Liquid democracy

Liquid democracy[1] is a form of delegative democracy[2] whereby an electorate has the option of vesting voting power in delegates as well as voting directly themselves. Liquid democracy is a broad category of either already-existing or proposed popular-control apparatuses.[3] Voters can either vote directly or delegate their vote to other participants; voters may also select different delegates for different issues.[4] In other words, individual A of a society can delegate their power to another individual B – and withdraw such power again at any time.[5]

Illustration of delegated voting. Voters to the left of the blue line voted by delegation. Voters to the right voted directly. Numbers are the quantity of voters represented by each delegate, with the delegate included in the count.

Liquid democracy lies between direct and representative democracy. In direct democracy, participants must vote personally on all issues, while in representative democracy participants vote for representatives once in certain election cycles. Meanwhile, liquid democracy does not depend on representatives but rather on a weighted and transitory delegation of votes. Liquid democracy through elections can empower individuals to become sole interpreters of the interests of the nation. It allows for citizens to vote directly on policy issues, delegate their votes on one or multiple policy areas to delegates of their choosing, delegate votes to one or more people, delegated to them as a weighted voter, or get rid of their votes' delegations whenever they please.[6]

Most of the available academic literature on liquid democracy is based on empirical research rather than on specific conceptualization or theories. Experiments have mostly been conducted on a local-level or exclusively through online platforms, however polity examples are listed below.


The origin of the delegative form and the concept of liquid democracy remains unclear. However, Bryan Ford in his paper "Delegative Democracy" explains the main principles of how it works.[3] In 1884, Charles Dodgson (better known under his pseudonym Lewis Carroll) wrote about political candidates being able to grant their votes, the votes gained on top of the required number to win a seat, to others running for a seat in the Parliament.[3] This could be seen as the first step towards liquid democracy. Based on the work of Jabbusch[7] and James Green-Armytage, liquid democracy can be traced back to reports of William S. U'Ren, a man who, in 1912, demanded interactive representation, where the elected politicians' influence would be weighted with regard to the number of votes each had received.[8] A few decades later, around 1967, Gordon Tullock suggested that voters could choose their representatives or vote themselves in parliament "by wire", while debates were broadcast on television. James C. Miller favored the idea that everybody should have the possibility to vote on any question themselves or to appoint a representative who could transmit their inquiries. Soon after Miller argued in favor of liquid democracy, in 1970 Martin Shubik called the process an "instant referendum". Nonetheless, Shubik was concerned about the speed of decision-making and how it might influence the time available for public debates.[9]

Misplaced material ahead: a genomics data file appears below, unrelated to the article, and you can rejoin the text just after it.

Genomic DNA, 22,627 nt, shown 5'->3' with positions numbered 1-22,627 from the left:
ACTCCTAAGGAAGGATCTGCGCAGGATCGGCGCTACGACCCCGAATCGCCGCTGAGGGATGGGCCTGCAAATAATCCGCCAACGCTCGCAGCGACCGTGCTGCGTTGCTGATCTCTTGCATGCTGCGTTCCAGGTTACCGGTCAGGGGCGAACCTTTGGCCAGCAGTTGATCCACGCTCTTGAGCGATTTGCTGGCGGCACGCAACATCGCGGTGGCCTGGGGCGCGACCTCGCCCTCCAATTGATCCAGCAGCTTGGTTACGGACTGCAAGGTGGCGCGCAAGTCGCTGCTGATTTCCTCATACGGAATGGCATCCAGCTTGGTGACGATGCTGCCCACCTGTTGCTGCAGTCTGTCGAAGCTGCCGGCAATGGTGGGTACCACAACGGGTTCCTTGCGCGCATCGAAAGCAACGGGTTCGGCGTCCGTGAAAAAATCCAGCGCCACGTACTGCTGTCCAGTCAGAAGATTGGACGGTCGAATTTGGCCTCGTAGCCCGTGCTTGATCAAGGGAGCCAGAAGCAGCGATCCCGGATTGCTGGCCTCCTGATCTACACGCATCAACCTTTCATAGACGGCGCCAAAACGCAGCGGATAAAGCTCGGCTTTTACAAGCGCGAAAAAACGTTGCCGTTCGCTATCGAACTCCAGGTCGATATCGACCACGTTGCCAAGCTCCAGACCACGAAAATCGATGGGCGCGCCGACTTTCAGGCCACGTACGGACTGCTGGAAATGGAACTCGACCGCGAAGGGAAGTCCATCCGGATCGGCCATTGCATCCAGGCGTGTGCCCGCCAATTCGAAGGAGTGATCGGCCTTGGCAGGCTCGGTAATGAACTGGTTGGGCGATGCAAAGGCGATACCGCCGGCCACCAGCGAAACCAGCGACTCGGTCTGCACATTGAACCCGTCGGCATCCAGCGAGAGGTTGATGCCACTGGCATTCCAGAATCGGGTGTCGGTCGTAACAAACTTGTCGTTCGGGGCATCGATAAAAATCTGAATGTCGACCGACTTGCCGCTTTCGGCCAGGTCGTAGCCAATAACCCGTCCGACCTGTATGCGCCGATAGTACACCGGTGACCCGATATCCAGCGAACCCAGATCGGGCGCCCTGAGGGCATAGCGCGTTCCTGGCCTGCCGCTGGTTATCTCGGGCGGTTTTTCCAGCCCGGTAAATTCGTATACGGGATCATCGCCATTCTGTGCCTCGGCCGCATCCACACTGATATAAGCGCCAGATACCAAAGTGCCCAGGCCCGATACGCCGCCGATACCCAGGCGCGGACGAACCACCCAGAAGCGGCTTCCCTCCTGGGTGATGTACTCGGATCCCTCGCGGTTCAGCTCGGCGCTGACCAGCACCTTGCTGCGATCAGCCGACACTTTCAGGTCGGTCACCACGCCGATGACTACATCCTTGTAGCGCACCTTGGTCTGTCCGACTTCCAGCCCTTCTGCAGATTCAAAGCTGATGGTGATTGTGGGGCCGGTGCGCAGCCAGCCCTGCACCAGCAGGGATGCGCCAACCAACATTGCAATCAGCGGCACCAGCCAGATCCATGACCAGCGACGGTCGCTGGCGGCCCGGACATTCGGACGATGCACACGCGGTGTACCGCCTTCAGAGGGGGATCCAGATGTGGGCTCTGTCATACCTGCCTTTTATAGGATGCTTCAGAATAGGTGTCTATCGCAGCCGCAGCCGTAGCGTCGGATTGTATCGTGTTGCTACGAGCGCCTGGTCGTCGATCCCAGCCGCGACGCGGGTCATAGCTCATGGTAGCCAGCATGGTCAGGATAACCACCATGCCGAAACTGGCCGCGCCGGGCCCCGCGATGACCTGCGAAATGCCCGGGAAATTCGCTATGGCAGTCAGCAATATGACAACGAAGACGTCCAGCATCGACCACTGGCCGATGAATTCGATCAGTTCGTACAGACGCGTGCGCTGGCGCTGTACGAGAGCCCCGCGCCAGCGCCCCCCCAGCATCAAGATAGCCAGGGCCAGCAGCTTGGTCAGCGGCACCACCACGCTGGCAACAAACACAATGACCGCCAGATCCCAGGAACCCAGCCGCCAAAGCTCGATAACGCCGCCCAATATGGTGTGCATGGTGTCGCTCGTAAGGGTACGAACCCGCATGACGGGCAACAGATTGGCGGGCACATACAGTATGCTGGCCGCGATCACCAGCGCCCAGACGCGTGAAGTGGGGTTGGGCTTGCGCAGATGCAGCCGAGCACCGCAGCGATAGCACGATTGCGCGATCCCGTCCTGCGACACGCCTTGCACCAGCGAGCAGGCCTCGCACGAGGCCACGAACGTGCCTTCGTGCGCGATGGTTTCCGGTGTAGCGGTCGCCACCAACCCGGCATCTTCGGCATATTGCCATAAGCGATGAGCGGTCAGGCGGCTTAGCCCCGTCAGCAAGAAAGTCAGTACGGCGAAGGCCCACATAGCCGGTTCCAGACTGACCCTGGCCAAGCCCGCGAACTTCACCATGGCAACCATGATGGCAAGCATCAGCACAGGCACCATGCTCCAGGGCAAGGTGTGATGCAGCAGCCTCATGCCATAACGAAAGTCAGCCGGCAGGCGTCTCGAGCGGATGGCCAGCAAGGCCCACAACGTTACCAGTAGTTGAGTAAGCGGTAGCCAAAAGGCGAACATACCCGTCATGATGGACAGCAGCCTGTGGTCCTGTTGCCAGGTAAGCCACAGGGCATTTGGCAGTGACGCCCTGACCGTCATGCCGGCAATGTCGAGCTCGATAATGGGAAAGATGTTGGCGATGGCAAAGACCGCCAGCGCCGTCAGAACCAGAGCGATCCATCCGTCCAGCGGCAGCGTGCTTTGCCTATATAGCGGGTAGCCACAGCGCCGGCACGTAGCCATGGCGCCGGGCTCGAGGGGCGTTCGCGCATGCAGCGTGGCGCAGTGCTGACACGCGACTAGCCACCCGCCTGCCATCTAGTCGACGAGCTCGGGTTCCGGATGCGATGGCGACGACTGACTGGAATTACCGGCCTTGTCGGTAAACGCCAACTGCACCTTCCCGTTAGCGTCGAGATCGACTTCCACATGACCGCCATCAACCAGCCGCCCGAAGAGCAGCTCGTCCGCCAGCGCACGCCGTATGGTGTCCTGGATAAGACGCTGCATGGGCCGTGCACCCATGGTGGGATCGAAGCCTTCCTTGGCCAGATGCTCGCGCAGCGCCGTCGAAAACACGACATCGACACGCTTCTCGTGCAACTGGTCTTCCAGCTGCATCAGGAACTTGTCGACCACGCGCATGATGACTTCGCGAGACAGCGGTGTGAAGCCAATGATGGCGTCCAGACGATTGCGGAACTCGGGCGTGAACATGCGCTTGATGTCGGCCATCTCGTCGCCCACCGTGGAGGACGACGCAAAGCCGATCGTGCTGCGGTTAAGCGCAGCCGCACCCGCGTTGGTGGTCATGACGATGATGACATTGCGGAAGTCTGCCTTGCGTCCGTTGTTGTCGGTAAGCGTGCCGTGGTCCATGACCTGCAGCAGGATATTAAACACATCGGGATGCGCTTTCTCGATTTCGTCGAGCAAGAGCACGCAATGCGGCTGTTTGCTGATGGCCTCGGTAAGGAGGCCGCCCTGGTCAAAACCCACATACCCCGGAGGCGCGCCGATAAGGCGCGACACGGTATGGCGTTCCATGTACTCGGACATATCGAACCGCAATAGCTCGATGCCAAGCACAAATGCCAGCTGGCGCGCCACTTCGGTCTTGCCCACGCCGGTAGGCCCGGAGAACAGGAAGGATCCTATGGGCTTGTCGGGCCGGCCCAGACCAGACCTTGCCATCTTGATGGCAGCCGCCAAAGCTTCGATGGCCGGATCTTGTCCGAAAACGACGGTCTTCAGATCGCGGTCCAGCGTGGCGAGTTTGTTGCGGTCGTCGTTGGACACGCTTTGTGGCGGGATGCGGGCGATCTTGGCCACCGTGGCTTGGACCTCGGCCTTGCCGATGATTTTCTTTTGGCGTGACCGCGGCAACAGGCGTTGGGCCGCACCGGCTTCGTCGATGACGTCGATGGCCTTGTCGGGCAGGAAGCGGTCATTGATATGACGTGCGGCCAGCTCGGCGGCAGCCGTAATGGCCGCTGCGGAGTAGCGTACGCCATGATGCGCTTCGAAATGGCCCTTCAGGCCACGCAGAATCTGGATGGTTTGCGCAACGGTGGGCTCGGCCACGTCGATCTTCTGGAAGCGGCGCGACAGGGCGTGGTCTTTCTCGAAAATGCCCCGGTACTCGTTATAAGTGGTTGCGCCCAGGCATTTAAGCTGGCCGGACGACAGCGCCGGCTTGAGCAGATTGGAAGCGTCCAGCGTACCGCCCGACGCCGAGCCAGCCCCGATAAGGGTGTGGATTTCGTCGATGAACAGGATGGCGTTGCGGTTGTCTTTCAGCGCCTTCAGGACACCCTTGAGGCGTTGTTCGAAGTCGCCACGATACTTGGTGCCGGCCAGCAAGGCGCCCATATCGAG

In the early 2000s, an unknown web user known as “sayke” argued that "liquid democracy can be thought of as a function that takes a question as an argument, and returns a list of answers sorted by group preference […] as a voting system that migrates along the line between direct and representative democracy." This idea led to the concept of a decentralized information system allowing civic participation in political decision-making, which would push parliaments to become obsolete.[10]